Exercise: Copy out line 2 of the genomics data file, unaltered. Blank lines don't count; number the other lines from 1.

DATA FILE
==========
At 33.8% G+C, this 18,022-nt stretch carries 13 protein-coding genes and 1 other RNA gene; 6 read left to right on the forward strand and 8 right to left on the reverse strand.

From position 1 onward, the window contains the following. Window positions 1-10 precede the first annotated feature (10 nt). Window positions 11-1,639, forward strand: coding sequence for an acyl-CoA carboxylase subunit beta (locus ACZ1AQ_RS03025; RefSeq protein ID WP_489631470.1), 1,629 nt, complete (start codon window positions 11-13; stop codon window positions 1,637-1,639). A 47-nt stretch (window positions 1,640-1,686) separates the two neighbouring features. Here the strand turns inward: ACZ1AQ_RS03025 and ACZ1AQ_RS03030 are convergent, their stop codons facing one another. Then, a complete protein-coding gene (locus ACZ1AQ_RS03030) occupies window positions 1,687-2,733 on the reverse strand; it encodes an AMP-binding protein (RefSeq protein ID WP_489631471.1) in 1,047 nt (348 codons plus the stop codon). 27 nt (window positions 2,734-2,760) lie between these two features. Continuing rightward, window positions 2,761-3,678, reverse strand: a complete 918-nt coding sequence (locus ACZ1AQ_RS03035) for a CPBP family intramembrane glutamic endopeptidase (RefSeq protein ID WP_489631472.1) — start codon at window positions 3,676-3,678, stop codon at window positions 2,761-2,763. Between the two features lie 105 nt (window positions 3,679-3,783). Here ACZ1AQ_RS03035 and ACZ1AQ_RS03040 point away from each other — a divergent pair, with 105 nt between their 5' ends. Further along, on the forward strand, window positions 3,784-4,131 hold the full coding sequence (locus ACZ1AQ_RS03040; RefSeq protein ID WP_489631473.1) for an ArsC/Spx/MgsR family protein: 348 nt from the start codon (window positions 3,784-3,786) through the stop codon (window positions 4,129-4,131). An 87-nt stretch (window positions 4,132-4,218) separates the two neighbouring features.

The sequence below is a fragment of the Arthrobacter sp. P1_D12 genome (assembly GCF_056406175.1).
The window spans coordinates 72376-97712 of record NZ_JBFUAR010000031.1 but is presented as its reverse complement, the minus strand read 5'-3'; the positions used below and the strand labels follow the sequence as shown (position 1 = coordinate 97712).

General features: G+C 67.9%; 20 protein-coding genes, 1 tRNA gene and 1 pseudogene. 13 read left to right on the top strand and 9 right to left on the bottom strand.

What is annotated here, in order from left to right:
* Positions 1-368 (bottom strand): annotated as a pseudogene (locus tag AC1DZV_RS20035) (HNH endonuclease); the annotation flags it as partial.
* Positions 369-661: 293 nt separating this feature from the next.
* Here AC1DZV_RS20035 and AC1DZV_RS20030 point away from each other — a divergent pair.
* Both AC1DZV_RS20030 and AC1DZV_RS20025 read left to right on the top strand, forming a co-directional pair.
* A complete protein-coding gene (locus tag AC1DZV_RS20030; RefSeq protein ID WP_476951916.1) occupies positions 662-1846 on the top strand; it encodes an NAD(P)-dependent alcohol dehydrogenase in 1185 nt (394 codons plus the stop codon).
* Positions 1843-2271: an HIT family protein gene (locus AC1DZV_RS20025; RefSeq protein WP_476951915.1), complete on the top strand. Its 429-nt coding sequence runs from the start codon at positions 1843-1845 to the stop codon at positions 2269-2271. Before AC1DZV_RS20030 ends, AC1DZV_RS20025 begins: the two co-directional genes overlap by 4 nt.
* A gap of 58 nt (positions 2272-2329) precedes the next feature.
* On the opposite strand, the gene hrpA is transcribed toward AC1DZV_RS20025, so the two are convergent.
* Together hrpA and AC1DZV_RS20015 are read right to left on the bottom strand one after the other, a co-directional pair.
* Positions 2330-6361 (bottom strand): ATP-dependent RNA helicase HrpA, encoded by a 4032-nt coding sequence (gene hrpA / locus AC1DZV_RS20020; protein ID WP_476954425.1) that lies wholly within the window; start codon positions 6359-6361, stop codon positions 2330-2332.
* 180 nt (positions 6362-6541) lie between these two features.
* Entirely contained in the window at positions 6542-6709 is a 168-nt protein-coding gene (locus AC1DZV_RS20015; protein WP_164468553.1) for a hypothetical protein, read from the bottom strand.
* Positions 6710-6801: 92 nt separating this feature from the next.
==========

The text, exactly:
From position 1 onward, the window contains the following. Window positions 1-10 precede the first annotated feature (10 nt). Window positions 11-1,639, forward strand: coding sequence for an acyl-CoA carboxylase subunit beta (locus ACZ1AQ_RS03025; RefSeq protein ID WP_489631470.1), 1,629 nt, complete (start codon window positions 11-13; stop codon window positions 1,637-1,639). A 47-nt stretch (window positions 1,640-1,686) separates the two neighbouring features. Here the strand turns inward: ACZ1AQ_RS03025 and ACZ1AQ_RS03030 are convergent, their stop codons facing one another. Then, a complete protein-coding gene (locus ACZ1AQ_RS03030) occupies window positions 1,687-2,733 on the reverse strand; it encodes an AMP-binding protein (RefSeq protein ID WP_489631471.1) in 1,047 nt (348 codons plus the stop codon). 27 nt (window positions 2,734-2,760) lie between these two features. Continuing rightward, window positions 2,761-3,678, reverse strand: a complete 918-nt coding sequence (locus ACZ1AQ_RS03035) for a CPBP family intramembrane glutamic endopeptidase (RefSeq protein ID WP_489631472.1) — start codon at window positions 3,676-3,678, stop codon at window positions 2,761-2,763. Between the two features lie 105 nt (window positions 3,679-3,783). Here ACZ1AQ_RS03035 and ACZ1AQ_RS03040 point away from each other — a divergent pair, with 105 nt between their 5' ends. Further along, on the forward strand, window positions 3,784-4,131 hold the full coding sequence (locus ACZ1AQ_RS03040; RefSeq protein ID WP_489631473.1) for an ArsC/Spx/MgsR family protein: 348 nt from the start codon (window positions 3,784-3,786) through the stop codon (window positions 4,129-4,131). An 87-nt stretch (window positions 4,132-4,218) separates the two neighbouring features.